Courtney Maum: 'Costalegre'

'I always wanted to be a writer'

Author Courtney Maum talks about her latest work 'Costalegre' and how her search for a literary life led her to France, Brooklyn and the Berkshires

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NORFOLK, CONN. — "Can I bring some notes down?"

Courtney Maum had been lounging on her living room couch when she was asked about her navigation of fact and fiction in "Costalegre." Published in July, the latest novel by the author of "I Am Having So Much Fun Here Without You" and "Touch" reimagines a period in the lives of American art collector Peggy Guggenheim and her daughter, Pegeen, when the matriarch was attempting to extract her European holdings before World War II's outbreak. Historically speaking, Guggenheim was known to have ushered artists into New York City during that stretch. But in Maum's work, heiress Leonora Calaway hosts a group of surrealists and her 15-year-old daughter, Lara, in a slightly more remote location: a Mexican jungle resort along the country's Pacific coast. Coupled with character names distinct from their inspirations', this setting shift stirs uncertainty about truth and invention throughout the book, prompting the question that sprung Maum from her seat and up some stairs on this Tuesday morning.

"Most of this stuff made it in," Maum said after reemerging with an easel-sized pad in hand.

She was presenting a page lined with several columns of handwriting, including one titled, "Characters." Beneath this header, she had listed Laurence Vail (Pegeen's father), Kay Boyle (her stepmom) and Djuna Barnes, among others in the expansive literary and artistic circle surrounding the Guggenheims at the time. She had also noted tidbits about some of their relationships. ("Max Ernst's beloved who went mad," Maum wrote, in part, of Leonora Carrington.) Maum had filled journals with her research before choosing their highlighted portions for the broader sheets. This reproduction allowed the author to memorize the most important aspects of her characters' histories and led to "the most joyful writing experience" of her career.

"I researched, I'd say, meticulously for a year, but I sat down and wrote that thing almost in one go," Maum said. "It was almost like a channeling or something."

To achieve that intense connection with her characters, the author likes to work in isolation, primarily writing at a bedroom desk inside the Norfolk, Conn., home she shares with her husband, French filmmaker Diego Ongaro, and their young daughter. The location of her rural Connecticut abode, with its rippling backyard pond and rustic surrounds, also suggests a more abstract distance from the distractions of a literary nexus like New York City, where she and Ongaro resided before moving north.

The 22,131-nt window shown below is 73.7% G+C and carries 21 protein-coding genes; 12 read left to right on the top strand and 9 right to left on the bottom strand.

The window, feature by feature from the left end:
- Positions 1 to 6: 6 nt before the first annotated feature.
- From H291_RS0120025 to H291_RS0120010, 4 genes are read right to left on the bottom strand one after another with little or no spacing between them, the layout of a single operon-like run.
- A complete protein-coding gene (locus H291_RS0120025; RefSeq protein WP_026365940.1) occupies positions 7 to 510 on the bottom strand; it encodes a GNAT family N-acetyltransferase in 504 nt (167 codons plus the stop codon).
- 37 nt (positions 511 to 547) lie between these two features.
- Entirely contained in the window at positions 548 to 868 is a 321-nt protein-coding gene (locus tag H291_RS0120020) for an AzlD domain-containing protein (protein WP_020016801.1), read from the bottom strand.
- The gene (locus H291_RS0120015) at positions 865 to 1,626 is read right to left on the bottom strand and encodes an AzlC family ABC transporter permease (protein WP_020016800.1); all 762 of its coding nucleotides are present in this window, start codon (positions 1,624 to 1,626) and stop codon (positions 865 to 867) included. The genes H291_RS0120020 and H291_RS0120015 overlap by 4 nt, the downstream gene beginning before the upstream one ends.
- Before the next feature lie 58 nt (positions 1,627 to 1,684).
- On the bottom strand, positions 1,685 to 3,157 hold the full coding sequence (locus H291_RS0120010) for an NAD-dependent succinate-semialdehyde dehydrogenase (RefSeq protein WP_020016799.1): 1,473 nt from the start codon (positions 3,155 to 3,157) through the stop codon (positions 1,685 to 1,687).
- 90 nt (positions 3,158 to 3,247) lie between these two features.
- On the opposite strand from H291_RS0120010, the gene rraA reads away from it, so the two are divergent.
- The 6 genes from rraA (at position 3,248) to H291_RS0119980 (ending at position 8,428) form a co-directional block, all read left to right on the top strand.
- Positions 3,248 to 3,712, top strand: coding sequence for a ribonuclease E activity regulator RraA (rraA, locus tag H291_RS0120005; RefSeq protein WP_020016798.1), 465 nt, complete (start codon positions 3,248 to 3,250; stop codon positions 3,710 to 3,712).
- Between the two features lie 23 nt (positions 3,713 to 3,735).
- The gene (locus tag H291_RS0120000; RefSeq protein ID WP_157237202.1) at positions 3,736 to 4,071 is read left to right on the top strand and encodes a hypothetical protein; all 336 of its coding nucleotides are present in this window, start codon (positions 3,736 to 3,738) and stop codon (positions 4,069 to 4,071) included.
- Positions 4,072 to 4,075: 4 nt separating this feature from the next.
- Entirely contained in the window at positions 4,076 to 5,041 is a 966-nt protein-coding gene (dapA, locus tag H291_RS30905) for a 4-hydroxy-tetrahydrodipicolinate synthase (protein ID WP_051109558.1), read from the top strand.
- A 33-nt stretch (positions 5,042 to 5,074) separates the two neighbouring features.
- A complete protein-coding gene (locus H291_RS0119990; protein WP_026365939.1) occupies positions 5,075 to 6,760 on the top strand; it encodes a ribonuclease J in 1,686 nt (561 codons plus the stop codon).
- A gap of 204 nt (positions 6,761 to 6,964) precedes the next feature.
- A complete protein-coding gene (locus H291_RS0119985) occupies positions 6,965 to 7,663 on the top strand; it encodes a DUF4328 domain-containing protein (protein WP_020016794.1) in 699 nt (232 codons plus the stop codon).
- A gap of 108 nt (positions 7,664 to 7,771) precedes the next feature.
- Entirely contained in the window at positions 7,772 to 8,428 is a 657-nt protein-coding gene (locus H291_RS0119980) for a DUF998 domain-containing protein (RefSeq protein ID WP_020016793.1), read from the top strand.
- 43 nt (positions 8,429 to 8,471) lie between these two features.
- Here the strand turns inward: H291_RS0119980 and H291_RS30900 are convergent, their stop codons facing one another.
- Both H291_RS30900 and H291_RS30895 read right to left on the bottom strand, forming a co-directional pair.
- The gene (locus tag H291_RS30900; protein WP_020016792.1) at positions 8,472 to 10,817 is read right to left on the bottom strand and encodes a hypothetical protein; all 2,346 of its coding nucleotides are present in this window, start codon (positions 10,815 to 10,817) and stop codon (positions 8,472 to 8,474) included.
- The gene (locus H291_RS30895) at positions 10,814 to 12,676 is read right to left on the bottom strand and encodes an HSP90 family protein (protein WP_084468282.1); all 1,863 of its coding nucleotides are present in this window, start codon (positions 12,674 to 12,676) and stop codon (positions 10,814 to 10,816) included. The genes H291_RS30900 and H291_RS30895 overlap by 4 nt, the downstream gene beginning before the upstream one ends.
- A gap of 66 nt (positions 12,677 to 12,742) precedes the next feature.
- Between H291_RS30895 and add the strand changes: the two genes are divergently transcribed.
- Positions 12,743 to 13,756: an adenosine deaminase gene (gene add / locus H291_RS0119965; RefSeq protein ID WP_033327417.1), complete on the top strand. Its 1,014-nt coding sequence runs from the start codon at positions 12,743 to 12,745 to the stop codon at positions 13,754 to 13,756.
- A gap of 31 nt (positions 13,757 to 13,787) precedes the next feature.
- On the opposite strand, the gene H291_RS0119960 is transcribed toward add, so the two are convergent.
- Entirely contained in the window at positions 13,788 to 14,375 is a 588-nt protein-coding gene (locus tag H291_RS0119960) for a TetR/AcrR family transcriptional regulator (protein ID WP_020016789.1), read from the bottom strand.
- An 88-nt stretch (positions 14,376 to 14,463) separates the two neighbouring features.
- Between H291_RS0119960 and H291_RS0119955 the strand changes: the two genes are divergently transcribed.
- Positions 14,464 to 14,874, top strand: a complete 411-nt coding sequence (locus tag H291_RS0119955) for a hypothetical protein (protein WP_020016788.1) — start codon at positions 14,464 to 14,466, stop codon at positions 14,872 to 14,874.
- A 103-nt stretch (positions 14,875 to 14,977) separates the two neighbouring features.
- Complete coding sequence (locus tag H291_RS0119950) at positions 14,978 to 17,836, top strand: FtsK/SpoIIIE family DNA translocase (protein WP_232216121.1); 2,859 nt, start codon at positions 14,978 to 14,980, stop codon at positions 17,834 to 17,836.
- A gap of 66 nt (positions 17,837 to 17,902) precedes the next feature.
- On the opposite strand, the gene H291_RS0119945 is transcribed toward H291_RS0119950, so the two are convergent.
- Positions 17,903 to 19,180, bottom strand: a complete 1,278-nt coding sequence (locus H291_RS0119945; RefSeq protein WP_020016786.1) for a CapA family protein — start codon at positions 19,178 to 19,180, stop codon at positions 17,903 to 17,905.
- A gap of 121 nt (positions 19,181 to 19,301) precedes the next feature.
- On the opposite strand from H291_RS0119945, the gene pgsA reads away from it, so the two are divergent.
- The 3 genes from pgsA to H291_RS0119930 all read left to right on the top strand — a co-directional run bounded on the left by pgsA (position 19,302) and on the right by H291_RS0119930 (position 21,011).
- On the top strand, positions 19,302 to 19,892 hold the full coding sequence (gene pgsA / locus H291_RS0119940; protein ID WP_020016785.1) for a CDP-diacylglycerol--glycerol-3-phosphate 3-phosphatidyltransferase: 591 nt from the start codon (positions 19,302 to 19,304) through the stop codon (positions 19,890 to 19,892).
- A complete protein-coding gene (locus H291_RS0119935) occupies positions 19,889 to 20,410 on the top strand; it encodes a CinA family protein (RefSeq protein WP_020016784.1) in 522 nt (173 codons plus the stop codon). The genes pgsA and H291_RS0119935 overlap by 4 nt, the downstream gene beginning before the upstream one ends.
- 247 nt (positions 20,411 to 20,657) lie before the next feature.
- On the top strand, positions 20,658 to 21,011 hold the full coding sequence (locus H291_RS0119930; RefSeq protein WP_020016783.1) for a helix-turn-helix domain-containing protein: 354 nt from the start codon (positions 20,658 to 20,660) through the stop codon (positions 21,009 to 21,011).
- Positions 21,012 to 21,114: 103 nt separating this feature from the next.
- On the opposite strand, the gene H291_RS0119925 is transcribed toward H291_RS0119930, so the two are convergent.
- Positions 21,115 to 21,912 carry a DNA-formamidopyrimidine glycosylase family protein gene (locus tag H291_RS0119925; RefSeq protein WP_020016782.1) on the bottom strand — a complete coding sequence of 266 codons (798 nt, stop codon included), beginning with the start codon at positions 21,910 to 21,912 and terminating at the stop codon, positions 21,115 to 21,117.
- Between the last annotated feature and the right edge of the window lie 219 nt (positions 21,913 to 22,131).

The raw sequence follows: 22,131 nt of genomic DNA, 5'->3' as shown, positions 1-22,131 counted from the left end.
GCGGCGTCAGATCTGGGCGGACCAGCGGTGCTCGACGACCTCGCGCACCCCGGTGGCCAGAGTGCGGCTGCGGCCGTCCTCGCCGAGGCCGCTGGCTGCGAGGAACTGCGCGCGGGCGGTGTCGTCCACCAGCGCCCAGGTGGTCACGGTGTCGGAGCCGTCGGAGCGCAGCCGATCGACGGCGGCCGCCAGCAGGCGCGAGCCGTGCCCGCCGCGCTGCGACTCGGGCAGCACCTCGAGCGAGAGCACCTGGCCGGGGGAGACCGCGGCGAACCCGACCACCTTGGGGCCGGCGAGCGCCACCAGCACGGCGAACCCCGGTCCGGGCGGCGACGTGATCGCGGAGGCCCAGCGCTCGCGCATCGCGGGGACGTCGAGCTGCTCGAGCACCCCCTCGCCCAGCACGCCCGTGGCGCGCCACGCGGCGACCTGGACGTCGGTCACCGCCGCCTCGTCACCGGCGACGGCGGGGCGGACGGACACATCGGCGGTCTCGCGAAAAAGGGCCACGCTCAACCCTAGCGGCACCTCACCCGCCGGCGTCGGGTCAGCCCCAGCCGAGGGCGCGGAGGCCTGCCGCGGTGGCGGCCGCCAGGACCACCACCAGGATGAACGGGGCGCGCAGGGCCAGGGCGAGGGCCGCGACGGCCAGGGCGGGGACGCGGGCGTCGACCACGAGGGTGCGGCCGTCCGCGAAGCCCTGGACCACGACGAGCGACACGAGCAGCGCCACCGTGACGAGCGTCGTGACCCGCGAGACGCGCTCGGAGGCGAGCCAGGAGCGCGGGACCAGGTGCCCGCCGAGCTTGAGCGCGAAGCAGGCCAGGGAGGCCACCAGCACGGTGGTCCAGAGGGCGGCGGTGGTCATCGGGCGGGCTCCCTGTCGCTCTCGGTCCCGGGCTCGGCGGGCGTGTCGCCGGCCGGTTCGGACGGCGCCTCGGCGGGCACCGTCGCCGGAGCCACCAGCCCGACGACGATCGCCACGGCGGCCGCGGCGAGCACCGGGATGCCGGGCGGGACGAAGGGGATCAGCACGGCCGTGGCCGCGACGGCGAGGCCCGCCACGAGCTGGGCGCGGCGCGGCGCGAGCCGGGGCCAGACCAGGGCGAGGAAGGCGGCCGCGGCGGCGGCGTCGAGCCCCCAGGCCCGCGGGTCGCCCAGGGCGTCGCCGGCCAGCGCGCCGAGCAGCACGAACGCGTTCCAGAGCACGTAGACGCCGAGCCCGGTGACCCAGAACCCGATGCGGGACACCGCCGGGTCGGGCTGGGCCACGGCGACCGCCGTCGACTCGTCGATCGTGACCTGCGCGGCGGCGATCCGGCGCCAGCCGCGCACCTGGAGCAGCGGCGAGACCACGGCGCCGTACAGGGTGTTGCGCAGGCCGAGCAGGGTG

But Maum wasn't an established novelist seeking refuge in the Berkshires when she arrived about a dozen years ago. Unlike many area arts figures who spent decades striving and thriving in New York City before uprooting to the region, the 41-year-old Maum's literary ascent has been rooted in these hills — first in Sandisfield, where she settled in her late 20s and finished her first novel, and now just over the Massachusetts line in Norfolk, where she recently worked on "Costalegre" and her forthcoming handbook, "Before and After the Book Deal: A Writer's Guide to Finishing, Publishing, Promoting, and Surviving Your First Book."

"We were young," Maum recalled of the couple's move from Brooklyn to the Berkshires, "and we spent the first two years only hanging out with post-menopausal 60- and 70-year-olds."

That didn't mean their social life had flatlined.

"They were great fun. In Sandisfield, for some reason, most people don't have kids, so there were some wild parties," she recalled.

Maum and Ongaro hadn't exactly been clubbing it in Brooklyn, anyway. They had met in France, where Maum lived for a handful of years after graduating from Brown University. She had long been a Francophile, an affection predated by her love for the written word.

"There was no wavering: I always wanted to be a writer," she said.